Fed Wraps Up Meeting Today – Will Savings Rates Move Higher?
The Federal Reserve wraps up their two day meeting today and is widely expected to reduce their purchases by another $10 billion a month of mortgage-backed securities and long term U.S. Treasuries. A $10 billion reduction would reduce their purchases to $55 billion a month, down from $85 billion a month in 2013. Reducing their monthly purchases will gradually send long term bond rates and mortgage rates higher but won't increase savings rates.
Savings Rates To Remain Low for Now
Savings account rates, CD rates, and all deposit rates will remain near current levels until the Fed increases the fed funds rate. The current rate is near zero percent and has been at this level since December 2008. The Fed isn't expected to increase the federal funds rate in this meeting but might change their outlook on when the rate will be increased.
In December 2012, the Fed said that it planned to keep the fed funds rate near zero percent as long as the unemployment rate stayed above 6.5 percent. In December 2013, the Fed changed this policy and said when the 6.5 percent unemployment is breached it shouldn't be seen as a trigger for a higher fed funds rate.
For many years now, the Fed has said that the fed funds rate will "remain low for quite some time." What we're looking for now is when the Fed will change that language into something that will point to a more finite timeframe. The economy is gaining momentum and the unemployment rate is at 6.7 percent, so that change might happen when the minutes to today's meeting are released.
Projections for a Higher Federal Funds Rate
A Summary of Economic Projections was released right after the December 2013 meeting and in the predictions a majority of Fed participants forecasted a need to increase the fed funds rate sometime in 2015. Only 2 participants believed there would be a need to increase the rate this year. It will be interesting to see if these projections change at all in the current meeting.
Even if the forecasts are for a higher fed funds rate sooner than later, deposit rates won't increase until the Fed actually increases the rate. Some banks and credit unions will increase deposit rates in 2014 but overall the majority of financial institutions won't. Based on the Fed's current forecasts, we won't see higher deposit rates until mid 2015.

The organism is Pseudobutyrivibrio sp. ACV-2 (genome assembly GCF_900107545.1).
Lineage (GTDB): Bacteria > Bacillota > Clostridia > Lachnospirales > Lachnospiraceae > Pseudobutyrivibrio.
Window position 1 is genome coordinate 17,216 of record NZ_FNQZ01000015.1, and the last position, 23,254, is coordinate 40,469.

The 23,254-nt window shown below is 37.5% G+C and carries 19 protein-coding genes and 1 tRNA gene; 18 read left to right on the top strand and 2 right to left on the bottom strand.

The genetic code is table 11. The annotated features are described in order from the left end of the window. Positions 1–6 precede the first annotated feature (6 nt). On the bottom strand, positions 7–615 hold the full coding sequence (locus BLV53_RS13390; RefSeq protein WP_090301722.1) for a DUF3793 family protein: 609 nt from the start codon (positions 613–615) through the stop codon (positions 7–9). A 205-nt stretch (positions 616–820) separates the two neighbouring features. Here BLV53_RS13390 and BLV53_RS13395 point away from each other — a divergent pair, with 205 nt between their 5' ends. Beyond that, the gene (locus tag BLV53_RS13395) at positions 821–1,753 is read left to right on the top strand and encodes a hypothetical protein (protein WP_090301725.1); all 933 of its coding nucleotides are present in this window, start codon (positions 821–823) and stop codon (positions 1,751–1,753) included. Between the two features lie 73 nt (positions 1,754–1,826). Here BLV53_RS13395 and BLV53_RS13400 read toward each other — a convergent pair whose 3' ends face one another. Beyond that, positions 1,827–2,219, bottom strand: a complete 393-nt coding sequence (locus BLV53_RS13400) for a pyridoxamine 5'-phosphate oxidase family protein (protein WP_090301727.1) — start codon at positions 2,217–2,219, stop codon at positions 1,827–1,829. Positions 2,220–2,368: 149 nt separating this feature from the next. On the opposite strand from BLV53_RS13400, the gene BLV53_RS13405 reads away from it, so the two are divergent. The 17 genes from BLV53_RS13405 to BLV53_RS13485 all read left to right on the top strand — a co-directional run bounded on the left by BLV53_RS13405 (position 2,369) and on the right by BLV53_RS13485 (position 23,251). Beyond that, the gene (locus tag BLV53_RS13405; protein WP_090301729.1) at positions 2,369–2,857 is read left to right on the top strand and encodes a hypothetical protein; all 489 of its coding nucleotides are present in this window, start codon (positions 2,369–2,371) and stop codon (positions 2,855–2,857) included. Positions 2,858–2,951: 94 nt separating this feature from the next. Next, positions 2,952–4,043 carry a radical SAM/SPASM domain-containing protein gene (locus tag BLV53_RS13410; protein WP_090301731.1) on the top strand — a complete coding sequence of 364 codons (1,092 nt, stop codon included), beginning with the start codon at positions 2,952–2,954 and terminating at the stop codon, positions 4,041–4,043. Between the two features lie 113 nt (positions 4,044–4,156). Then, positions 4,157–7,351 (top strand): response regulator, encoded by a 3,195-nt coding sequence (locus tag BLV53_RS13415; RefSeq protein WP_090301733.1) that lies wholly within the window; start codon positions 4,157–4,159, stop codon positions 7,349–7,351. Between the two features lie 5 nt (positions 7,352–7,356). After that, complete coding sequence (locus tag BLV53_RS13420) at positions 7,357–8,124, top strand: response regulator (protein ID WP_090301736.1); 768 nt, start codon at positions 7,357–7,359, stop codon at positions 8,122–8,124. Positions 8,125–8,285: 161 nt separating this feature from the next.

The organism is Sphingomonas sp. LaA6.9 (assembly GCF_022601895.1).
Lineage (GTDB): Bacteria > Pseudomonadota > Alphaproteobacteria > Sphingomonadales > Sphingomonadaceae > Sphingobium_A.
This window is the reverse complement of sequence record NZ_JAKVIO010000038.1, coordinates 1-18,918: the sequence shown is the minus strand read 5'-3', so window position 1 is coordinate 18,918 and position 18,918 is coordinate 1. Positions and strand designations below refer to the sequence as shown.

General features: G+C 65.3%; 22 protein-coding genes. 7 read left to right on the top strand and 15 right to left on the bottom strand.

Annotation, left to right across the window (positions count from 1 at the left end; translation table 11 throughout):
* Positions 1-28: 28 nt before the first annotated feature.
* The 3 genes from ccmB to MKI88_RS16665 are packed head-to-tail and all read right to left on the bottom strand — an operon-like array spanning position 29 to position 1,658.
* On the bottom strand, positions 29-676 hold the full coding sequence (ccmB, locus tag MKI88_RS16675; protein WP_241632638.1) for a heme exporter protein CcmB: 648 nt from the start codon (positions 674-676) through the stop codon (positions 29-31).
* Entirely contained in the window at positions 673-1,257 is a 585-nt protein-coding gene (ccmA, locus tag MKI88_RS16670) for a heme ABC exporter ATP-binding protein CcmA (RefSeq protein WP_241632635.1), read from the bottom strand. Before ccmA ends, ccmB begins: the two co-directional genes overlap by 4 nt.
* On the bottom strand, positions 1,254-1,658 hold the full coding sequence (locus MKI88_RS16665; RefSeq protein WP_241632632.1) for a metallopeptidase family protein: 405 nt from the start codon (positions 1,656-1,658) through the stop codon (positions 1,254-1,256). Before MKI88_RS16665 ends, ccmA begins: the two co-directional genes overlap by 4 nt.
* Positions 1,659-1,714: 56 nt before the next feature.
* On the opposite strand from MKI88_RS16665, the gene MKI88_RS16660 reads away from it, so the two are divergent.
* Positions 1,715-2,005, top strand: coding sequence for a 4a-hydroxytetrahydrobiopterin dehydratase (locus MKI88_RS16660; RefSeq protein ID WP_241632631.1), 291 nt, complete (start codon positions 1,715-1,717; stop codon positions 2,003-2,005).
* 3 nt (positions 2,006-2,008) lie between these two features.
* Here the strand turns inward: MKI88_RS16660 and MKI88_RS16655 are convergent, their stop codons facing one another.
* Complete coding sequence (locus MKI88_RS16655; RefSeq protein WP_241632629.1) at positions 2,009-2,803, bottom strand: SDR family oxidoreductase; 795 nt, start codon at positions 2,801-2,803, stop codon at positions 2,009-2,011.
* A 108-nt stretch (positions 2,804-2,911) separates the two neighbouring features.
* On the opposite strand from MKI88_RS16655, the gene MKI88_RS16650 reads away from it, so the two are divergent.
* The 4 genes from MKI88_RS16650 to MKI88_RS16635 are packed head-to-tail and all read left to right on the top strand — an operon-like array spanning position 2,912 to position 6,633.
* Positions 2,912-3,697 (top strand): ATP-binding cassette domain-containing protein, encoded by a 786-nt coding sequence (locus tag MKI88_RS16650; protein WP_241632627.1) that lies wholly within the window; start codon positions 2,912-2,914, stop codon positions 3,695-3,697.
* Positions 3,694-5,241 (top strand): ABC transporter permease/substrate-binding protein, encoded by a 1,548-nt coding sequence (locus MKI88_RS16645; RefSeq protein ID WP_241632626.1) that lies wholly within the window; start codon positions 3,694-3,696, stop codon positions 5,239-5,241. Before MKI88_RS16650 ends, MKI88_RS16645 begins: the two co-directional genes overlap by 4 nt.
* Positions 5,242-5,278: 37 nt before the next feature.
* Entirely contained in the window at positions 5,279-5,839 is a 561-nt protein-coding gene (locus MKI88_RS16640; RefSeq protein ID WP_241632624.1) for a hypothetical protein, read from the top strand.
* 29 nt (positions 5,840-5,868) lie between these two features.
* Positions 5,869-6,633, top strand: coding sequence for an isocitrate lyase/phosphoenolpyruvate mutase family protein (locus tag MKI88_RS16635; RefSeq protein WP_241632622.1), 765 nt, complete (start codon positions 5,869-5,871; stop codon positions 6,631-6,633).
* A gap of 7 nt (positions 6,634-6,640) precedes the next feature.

Average Savings Account Rates
Average savings account rates and money market account rates (account balances of at least $10,000) reported by MonitorBankRates.com are currently at 0.46 percent, unchanged from last week's average rate. In the Federal Deposit Insurance Corporation's weekly rate survey, average savings rates are at 0.06 percent.
The average rate reported by MonitorBankrates.com of 0.46 percent is derived from rates offered by banks and credit unions listed on our rate table. The FDIC's national average rate is calculated based on a simple average of rates paid (uses annual percentage yield) by all insured depository institutions and branches for which data are available.
Best Savings Account Rates
The best savings account rates in our database this week remain just under 1.00 percent at 0.95 percent. We have two banks offering savings rates at 0.95 percent, CIT Bank and GE Capital Retail Bank (Optimizer Plus Savings Account). The second highest savings rate in our database this week is at 0.90 percent from Barclays Bank, GE Capital Retail Bank, and The Palladian PrivateBank.
The third highest savings rate in our database is from Ally Bank at 0.87 percent. The fourth highest rate is from four different banks, GE Capital Retail Bank, Colorado Federal Savings Bank, Discover Bank and, FNBO Direct. These four banks are currently offering savings rates at 0.85 percent.
Best Money Market Account Rates
The best money market account rates in our database are slightly below the best savings rates. The highest money market rate in our database is from Union Federal Savings Bank and Sallie Mae Bank at 0.90 percent. Sallie Mae Sallie Mae Bank is the banking division of the student loan company Sallie Mae.
The second highest money market rate in our database is from EverBank at 0.86 percent. The third best rate this week is from four different banks, Ally Bank, GE Capital Retail Bank, Discover Bank and FNBO Direct. All four banks are offering MMA rates at 0.85 percent. The fourth highest rate this week is from ableBanking, (a division of Northeast Bank) and First Internet Bank of Indiana at 0.80 percent.
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